Oregon Must Stop Outsourcing Policymaking to California’s Unelected Bureaucrats

By Eric Fruits, Ph.D.

At the end of last year, the Oregon Environmental Quality Commission adopted rules banning the sale of internal combustion cars by the year 2035. It’s not a stretch to say these rules will affect every single Oregon household and Oregon business.

Many Oregonians outraged by the ban have asked, “How can they do that?”

How they imposed the ban is even more outrageous than the ban itself.

Nearly 20 years ago, the Commission approved rules that tied Oregon’s low-emission vehicle rules to California’s rules. Put simply, whatever California does, Oregon has to do it also. Under some quirky federal rules, if a state wants to follow California’s lead, it has to enact the exact same rules as California.

Last summer, California banned the sale of internal combustion vehicles and in December, Oregon followed suit.

Here’s where things get really crazy. Neither the EQC nor California’s regulators are elected. In Oregon, they’re all appointed by the governor; and in California, a supermajority is appointed by the governor.

Put simply, Oregon’s rules are determined by an unelected board in another state.

But there’s hope. This year, the legislature will be considering House Bill 3022. If passed, this bill would require that any rules related to motor vehicle fuels or emissions must first be approved by the legislature.

It’s time to bring policymaking back to the legislature, and HB 3022 is a good first step.

Eric Fruits, Ph.D. is Vice President of Research at Cascade Policy Institute, Oregon’s free market public policy research organization.

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Comments 2

  1. Avatar for Bob Elvis Clark

    Bob Elvis Clark

    9:16 am - February 11, 2023

    There have been some rather high profile, well respected studies done recently which find that there is simply not enough copper and other key minerals available to meet the demands of a Globally Net Zero energy system within any foreseeable time horizon – well beyond the aspirations of the year 2035 and 2050. It seems like those touting Net Zero regulation have not given any where near a sufficient check on the reality of achieving Net Zero in a substantive amount. States who don’t mandate Net Zero will clearly be the winners, if the Federal Government stays out of the way of individual state governance.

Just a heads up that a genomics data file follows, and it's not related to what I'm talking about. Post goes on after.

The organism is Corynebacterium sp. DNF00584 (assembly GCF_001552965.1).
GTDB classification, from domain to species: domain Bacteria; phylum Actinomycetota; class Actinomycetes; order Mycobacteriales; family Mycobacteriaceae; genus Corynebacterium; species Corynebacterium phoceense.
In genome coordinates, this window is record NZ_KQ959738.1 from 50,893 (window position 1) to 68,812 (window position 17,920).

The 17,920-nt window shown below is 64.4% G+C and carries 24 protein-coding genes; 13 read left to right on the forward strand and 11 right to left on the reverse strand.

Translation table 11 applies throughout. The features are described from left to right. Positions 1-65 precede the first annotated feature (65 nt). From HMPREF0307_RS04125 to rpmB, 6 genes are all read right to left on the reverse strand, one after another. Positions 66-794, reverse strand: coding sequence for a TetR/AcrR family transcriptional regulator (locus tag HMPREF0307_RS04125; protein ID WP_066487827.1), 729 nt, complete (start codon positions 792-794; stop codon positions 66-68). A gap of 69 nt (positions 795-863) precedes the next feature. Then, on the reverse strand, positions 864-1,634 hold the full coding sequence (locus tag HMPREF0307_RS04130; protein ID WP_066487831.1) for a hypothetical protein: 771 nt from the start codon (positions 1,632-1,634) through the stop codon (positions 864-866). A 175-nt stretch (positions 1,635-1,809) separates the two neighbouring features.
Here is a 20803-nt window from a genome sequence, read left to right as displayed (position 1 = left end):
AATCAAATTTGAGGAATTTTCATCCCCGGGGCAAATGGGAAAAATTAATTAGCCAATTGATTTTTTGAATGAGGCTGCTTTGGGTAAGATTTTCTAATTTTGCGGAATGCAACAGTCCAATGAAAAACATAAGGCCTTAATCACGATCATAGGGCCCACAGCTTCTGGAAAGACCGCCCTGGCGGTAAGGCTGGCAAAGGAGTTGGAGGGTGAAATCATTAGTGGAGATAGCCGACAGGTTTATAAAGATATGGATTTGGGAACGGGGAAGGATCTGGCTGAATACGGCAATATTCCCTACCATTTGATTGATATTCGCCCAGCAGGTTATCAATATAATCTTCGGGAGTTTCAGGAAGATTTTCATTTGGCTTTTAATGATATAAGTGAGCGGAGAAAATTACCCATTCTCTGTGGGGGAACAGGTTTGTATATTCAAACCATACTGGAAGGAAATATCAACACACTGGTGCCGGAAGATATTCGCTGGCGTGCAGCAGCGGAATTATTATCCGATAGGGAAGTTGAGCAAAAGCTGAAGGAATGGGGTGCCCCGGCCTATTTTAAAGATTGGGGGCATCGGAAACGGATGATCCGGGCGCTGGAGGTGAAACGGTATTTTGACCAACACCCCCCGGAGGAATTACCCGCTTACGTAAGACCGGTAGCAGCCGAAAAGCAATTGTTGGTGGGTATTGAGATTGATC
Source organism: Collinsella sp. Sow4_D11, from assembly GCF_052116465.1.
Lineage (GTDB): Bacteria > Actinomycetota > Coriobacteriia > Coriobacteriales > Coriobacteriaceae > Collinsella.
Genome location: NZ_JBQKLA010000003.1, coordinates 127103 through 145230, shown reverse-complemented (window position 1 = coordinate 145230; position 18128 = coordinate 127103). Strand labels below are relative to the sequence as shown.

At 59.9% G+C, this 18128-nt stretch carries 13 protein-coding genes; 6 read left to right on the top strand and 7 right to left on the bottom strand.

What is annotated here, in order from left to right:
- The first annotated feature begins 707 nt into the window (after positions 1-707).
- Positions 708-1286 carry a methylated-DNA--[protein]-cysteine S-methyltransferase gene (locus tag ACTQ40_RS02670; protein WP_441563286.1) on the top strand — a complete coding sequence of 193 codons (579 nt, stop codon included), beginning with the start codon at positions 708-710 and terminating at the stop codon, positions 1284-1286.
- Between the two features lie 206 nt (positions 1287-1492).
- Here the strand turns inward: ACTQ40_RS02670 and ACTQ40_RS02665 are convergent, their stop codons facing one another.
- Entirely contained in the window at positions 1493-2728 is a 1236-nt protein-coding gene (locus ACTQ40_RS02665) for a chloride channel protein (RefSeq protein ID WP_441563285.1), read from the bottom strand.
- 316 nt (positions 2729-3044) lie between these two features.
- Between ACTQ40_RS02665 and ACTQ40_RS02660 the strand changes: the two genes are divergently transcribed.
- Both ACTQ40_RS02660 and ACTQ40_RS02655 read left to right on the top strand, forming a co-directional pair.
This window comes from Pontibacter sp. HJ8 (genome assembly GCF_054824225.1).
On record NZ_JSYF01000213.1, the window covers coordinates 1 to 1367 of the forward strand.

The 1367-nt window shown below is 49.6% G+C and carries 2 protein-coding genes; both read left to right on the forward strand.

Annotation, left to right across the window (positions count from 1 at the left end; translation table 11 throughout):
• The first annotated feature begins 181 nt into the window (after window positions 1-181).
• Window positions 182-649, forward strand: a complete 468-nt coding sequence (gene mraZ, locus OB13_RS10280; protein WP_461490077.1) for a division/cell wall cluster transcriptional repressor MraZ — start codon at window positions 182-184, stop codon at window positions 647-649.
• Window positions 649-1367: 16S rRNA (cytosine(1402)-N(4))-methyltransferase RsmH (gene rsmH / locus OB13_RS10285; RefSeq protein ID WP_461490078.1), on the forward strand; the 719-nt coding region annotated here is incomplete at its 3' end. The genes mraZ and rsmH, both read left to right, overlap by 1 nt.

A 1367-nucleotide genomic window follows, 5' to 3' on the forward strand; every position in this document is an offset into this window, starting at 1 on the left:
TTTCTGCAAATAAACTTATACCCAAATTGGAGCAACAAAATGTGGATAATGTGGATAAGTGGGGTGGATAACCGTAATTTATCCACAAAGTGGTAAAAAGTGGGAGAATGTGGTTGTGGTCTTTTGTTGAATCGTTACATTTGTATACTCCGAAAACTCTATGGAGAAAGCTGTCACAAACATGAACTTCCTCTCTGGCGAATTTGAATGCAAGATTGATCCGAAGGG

2. Avatar for Art Lewellan

    Art Lewellan

    10:16 am - February 11, 2023

    The subject line is a trick question that most environmentally conscientious people get wrong. Which of the 3 basic EV drivetrains (all-battery BEV, plug-in hybrid PHEV, hydrogen fuel cell HFCEV) offers the most potential to reduce fuel/energy consumption, emissions AND insane traffic? This trick question is framed to understand how the correct answer addresses insane traffic. Which EV tech most reduces insane traffic and why addressing insane traffic is critically important.

    The correct answer is PHEV plug-in hybrid which could serve 65% driving needs. BEV tech serves the remainder in mostly lightweight vehicles and short-distance purposes. Hydrogen fuel cell HFCEV tech can be ruled out as an inefficient use of hydrogen when combustible hydrogen in the ICEngine of a PHEV+H drivetrain can deliver more than twice the miles per gallon equivalent, store and operate at lower pressures. Even burning gasoline, PHEV tech can be considered indispensable.

    PHEV tech is especially applicable to long haul freight trucks rather than Tesla or Daimler BEV tech. Should we devote limited Lithium-ion battery resources to “10” BEV semi trucks or as many as “5000” Household PHEVs to keep the lights on, fridge, stove and electronics working in grid failure, indefinitely when matched to consequently smaller, simpler, less expensive rooftop solar arrays and neighborhood mini-grids? A BEV freight truck pack of 500+kwh will deliver 150k – 200k miles of goods transport before replacement. Divide the BEV pack into ‘5’ PHEV packs that transport goods 150k miles. 150k x 5 = 750k miles with PHEV vs 200k miles with BEV. Lastly, the cost of replacement is more manageable for trucking firms.

    The real problem is the insane traffic. We drive too much, truck and ship goods much too far, ship air freight, fly for recreation and play with our motorized big boy toys too much. It’s a real shame than self-styled progressives will not examine the plain facts on this issue. They’re taking their cues from automobile-related business interests: finance, insurance, manufacture, marketing and sales (as seen on TV), construction of car-dependent housing (suburban and urban), commercial districts, streets and highways, pay to park city centers and entertainment venues, pay to drive toll roads, Taxi/Uber/Lyft, rental cars, etc. Last on the list are petroleum industries because the other interests don’t care who we power our cars. They only care that we remain dependent on cars and commercial goods shipped the longest distances. They’re perfectly happy to direct blame at petroleum companies who likewise assured future profits from car-dependent anti-social society.

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